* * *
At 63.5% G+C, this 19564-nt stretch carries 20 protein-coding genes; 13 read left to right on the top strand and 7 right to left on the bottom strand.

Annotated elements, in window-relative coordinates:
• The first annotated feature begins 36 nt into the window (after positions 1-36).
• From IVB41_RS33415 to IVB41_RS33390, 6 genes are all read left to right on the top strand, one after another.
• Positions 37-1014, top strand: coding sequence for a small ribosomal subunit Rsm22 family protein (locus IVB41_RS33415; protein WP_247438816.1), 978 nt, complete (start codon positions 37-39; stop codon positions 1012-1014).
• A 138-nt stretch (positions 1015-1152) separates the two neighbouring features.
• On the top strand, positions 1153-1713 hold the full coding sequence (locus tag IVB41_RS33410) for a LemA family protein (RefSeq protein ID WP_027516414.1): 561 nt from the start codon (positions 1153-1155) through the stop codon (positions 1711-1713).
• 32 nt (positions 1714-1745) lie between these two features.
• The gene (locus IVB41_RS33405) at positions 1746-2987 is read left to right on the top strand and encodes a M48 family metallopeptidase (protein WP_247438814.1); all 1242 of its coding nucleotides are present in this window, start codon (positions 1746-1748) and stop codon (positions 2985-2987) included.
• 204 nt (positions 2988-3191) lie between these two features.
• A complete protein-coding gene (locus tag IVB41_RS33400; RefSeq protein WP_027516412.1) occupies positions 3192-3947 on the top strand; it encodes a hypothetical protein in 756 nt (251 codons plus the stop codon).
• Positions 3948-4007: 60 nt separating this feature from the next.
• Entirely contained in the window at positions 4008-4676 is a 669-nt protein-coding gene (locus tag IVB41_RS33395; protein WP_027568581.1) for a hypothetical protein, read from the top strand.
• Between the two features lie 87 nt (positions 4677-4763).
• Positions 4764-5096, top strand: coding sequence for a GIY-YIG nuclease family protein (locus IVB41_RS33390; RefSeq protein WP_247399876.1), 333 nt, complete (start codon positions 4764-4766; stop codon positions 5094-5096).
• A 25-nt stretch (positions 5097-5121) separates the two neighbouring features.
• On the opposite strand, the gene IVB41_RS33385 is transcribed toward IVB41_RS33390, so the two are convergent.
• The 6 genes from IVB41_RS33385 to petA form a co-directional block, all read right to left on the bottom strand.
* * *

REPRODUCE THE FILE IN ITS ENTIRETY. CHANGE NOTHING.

At 63.5% G+C, this 19564-nt stretch carries 20 protein-coding genes; 13 read left to right on the top strand and 7 right to left on the bottom strand.

Annotated elements, in window-relative coordinates:
• The first annotated feature begins 36 nt into the window (after positions 1-36).
• From IVB41_RS33415 to IVB41_RS33390, 6 genes are all read left to right on the top strand, one after another.
• Positions 37-1014, top strand: coding sequence for a small ribosomal subunit Rsm22 family protein (locus IVB41_RS33415; protein WP_247438816.1), 978 nt, complete (start codon positions 37-39; stop codon positions 1012-1014).
• A 138-nt stretch (positions 1015-1152) separates the two neighbouring features.
• On the top strand, positions 1153-1713 hold the full coding sequence (locus tag IVB41_RS33410) for a LemA family protein (RefSeq protein ID WP_027516414.1): 561 nt from the start codon (positions 1153-1155) through the stop codon (positions 1711-1713).
• 32 nt (positions 1714-1745) lie between these two features.
• The gene (locus IVB41_RS33405) at positions 1746-2987 is read left to right on the top strand and encodes a M48 family metallopeptidase (protein WP_247438814.1); all 1242 of its coding nucleotides are present in this window, start codon (positions 1746-1748) and stop codon (positions 2985-2987) included.
• 204 nt (positions 2988-3191) lie between these two features.
• A complete protein-coding gene (locus tag IVB41_RS33400; RefSeq protein WP_027516412.1) occupies positions 3192-3947 on the top strand; it encodes a hypothetical protein in 756 nt (251 codons plus the stop codon).
• Positions 3948-4007: 60 nt separating this feature from the next.
• Entirely contained in the window at positions 4008-4676 is a 669-nt protein-coding gene (locus tag IVB41_RS33395; protein WP_027568581.1) for a hypothetical protein, read from the top strand.
• Between the two features lie 87 nt (positions 4677-4763).
• Positions 4764-5096, top strand: coding sequence for a GIY-YIG nuclease family protein (locus IVB41_RS33390; RefSeq protein WP_247399876.1), 333 nt, complete (start codon positions 4764-4766; stop codon positions 5094-5096).
• A 25-nt stretch (positions 5097-5121) separates the two neighbouring features.
• On the opposite strand, the gene IVB41_RS33385 is transcribed toward IVB41_RS33390, so the two are convergent.
• The 6 genes from IVB41_RS33385 to petA form a co-directional block, all read right to left on the bottom strand.